Scientists have found the part of the brain which tracks the position of our limbs as we move through space.
When a mosquito lands on your hand, you can rapidly and effortlessly make a movement of the other hand to brush it away, even in darkness. But performing this seemingly simple action involves a surprisingly complex coordination of different types of sensory information in order for your brain to construct a constantly updated 'map' of the body in space.
Now, scientists from UCL (University College London) and Barcelona (Pompeu Fabra University, ICREA and University of Barcelona) have identified an area of the human brain called the parietal cortex that constructs this body model from the combination of tactile information from your skin (for example, where the mosquito is on your hand) with "proprioceptive" information about the position of your hand relative to your body.
In an experiment they found that impairing the parietal cortex, using a brief pulse of magnetic stimulation, significantly impaired volunteers' judgements about the spatial relationship between their face and arms, but not their perception of touch or location alone. The research is published in the journal Current Biology
, and was funded by the Biotechnology and Biological Sciences Research Council (BBSRC).
Professor Patrick Haggard, UCL Institute of Cognitive Neuroscience, who led the UCL team, said "Our brain constantly keeps track of the movements of the limbs, so that we always know the posture of our body, even with our eyes closed. Our results show, for the first time, how the brain updates this 'body space'.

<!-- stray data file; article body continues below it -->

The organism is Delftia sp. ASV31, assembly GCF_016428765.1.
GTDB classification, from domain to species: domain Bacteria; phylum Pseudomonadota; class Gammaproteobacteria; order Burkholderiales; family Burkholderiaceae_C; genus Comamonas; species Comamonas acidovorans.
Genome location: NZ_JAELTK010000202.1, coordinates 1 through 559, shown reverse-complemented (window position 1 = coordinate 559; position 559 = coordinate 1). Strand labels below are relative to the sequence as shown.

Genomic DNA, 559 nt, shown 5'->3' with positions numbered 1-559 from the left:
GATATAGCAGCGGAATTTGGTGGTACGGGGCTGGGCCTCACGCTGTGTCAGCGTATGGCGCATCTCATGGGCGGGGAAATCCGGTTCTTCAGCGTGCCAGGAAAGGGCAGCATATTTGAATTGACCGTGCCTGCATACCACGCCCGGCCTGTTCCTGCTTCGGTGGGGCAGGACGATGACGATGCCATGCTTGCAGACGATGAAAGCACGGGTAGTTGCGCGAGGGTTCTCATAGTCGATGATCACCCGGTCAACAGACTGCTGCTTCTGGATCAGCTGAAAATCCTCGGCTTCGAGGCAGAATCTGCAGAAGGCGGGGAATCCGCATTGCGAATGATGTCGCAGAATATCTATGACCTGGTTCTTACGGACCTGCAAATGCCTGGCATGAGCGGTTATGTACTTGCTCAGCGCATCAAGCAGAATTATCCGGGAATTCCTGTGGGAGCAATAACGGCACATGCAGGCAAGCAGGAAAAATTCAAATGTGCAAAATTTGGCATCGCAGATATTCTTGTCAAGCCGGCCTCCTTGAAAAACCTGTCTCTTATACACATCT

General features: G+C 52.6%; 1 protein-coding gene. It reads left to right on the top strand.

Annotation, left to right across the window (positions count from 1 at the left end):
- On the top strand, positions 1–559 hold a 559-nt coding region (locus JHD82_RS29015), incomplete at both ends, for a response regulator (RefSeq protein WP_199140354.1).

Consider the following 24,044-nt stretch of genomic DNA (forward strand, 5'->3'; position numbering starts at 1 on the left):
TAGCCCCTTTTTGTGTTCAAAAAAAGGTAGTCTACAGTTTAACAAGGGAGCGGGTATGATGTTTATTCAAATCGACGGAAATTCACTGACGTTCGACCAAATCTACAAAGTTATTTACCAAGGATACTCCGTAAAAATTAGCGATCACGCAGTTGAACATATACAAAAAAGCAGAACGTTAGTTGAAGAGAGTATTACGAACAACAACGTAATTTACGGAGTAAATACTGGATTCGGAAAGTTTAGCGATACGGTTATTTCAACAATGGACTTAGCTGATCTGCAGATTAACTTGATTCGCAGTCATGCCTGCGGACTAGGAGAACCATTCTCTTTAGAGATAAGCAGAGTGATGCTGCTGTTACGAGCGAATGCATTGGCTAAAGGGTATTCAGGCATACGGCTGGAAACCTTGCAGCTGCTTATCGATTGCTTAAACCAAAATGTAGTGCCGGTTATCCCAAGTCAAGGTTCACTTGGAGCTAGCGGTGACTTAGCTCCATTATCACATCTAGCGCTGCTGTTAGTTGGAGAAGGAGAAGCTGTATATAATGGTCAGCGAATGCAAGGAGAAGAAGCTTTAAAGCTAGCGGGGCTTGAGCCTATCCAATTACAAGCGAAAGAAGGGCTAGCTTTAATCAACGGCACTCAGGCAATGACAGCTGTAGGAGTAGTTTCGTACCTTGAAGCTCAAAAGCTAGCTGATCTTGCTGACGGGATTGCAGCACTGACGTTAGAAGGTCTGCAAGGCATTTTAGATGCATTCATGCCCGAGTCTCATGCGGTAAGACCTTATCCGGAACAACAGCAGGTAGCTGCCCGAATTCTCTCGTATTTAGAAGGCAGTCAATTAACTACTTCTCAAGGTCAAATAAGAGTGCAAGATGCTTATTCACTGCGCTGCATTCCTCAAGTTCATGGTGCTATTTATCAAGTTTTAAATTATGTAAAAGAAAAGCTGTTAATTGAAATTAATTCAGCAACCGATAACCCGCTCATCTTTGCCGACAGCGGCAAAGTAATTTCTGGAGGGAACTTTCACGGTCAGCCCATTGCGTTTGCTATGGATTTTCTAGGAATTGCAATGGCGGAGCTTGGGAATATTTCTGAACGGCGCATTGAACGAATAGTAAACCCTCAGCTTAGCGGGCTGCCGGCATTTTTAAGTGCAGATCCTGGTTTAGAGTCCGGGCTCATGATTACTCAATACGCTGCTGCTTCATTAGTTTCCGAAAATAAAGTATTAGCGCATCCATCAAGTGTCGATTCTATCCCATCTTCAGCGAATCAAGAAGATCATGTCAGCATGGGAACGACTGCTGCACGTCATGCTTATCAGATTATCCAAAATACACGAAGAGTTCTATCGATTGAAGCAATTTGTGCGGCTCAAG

"Our findings may be particularly relevant to children with developmental coordination disorder: these children have difficulty in coordinating their movements, but recent evidence suggests that one underlying problem is their poor sense of where their limbs are in space. Our result identifies the specific part of the parietal cortex needed to construct this map of body space."
In the experiment volunteers' forearms were placed in a sling which could be raised and lowered. Researchers then applied a brief tap at one of many locations on the forearm of volunteers, shortly followed by a brief tap at one of many locations on the face. Participants were asked to judge if the location of the arm tap was above or below the face tap, a judgement that could only be done by combining information about the tap location on the skin, and about the position of the arm relative to the body.
Researchers then disrupted the activity of the posterior parietal cortex (PPC) in the right hemisphere of the brain by delivering a brief pulse of magnetic stimulation after the arm tap and before the face tap. The stimulation was delivered through a coil placed on the scalp just over the location of the posterior parietal cortex indicated on a brain scan taken of each participant.
The stimulation significantly impaired volunteers' judgements about the spatial relation between the arm tap and the face tap. Crucially, when the volunteers just judged arm position alone, or touch location alone, the same stimulation had no effect. The scientists concluded that the posterior parietal cortex is the key brain area that combines touch and limb position, to produce a map of where the tap is in egocentric space.